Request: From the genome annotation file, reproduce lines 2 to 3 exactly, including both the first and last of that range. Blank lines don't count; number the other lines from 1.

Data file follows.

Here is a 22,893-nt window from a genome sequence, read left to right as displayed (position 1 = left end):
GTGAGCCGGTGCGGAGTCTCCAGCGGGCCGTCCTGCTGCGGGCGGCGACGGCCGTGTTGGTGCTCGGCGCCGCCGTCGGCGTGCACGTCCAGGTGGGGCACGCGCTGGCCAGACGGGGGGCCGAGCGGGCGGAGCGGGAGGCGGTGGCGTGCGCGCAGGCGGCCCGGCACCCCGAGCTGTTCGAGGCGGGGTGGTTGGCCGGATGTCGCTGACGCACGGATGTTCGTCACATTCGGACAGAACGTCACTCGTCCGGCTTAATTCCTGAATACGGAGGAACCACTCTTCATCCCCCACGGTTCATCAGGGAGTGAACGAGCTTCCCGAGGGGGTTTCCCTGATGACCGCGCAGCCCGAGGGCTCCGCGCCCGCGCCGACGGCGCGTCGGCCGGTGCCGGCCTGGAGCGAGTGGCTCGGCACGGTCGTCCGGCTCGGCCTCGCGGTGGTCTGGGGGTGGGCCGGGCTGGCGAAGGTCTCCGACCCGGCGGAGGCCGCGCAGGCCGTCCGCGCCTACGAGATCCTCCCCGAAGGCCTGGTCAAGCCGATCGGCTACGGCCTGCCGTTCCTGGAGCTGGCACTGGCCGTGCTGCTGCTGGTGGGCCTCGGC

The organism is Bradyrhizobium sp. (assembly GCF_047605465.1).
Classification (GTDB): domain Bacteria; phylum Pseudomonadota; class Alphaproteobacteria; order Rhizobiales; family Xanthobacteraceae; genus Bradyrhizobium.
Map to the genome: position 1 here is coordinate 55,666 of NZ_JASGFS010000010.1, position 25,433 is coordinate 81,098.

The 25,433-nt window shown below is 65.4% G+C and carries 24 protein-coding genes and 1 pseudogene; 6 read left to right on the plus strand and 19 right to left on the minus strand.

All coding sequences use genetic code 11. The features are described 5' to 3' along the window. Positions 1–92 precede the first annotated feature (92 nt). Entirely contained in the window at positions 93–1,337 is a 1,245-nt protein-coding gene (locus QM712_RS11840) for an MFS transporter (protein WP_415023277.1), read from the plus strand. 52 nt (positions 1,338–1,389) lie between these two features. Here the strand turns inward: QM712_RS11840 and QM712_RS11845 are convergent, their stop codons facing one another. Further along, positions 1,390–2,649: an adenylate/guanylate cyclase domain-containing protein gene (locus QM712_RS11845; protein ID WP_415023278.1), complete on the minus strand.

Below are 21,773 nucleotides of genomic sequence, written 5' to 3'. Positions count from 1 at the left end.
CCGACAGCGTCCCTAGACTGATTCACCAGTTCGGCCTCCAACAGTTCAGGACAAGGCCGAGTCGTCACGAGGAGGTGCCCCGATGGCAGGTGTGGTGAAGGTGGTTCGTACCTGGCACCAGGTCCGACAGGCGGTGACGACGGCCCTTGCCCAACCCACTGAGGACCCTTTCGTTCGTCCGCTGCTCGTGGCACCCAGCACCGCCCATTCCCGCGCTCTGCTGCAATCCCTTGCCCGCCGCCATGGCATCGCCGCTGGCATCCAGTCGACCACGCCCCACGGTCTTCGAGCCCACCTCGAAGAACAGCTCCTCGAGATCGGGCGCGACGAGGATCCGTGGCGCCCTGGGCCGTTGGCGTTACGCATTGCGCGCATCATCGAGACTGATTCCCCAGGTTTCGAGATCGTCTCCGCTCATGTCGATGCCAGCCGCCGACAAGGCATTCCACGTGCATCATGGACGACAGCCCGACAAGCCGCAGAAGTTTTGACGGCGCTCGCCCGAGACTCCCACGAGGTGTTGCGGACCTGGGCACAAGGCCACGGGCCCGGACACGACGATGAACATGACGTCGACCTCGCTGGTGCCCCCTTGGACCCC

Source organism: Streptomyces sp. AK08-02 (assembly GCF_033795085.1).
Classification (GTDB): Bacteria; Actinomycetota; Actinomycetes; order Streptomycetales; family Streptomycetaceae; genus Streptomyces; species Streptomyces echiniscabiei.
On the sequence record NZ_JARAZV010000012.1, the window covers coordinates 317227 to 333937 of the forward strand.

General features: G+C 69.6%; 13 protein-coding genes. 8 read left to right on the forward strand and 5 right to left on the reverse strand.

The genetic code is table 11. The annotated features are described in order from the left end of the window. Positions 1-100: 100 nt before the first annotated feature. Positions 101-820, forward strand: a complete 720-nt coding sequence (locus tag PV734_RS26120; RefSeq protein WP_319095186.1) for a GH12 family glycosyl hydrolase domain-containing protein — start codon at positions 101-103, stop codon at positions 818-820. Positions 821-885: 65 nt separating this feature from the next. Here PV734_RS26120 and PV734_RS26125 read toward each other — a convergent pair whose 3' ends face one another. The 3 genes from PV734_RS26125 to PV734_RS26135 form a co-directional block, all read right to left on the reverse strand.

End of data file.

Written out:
GTGAGCCGGTGCGGAGTCTCCAGCGGGCCGTCCTGCTGCGGGCGGCGACGGCCGTGTTGGTGCTCGGCGCCGCCGTCGGCGTGCACGTCCAGGTGGGGCACGCGCTGGCCAGACGGGGGGCCGAGCGGGCGGAGCGGGAGGCGGTGGCGTGCGCGCAGGCGGCCCGGCACCCCGAGCTGTTCGAGGCGGGGTGGTTGGCCGGATGTCGCTGACGCACGGATGTTCGTCACATTCGGACAGAACGTCACTCGTCCGGCTTAATTCCTGAATACGGAGGAACCACTCTTCATCCCCCACGGTTCATCAGGGAGTGAACGAGCTTCCCGAGGGGGTTTCCCTGATGACCGCGCAGCCCGAGGGCTCCGCGCCCGCGCCGACGGCGCGTCGGCCGGTGCCGGCCTGGAGCGAGTGGCTCGGCACGGTCGTCCGGCTCGGCCTCGCGGTGGTCTGGGGGTGGGCCGGGCTGGCGAAGGTCTCCGACCCGGCGGAGGCCGCGCAGGCCGTCCGCGCCTACGAGATCCTCCCCGAAGGCCTGGTCAAGCCGATCGGCTACGGCCTGCCGTTCCTGGAGCTGGCACTGGCCGTGCTGCTGCTGGTGGGCCTCGGC

The organism is Bradyrhizobium sp. (assembly GCF_047605465.1).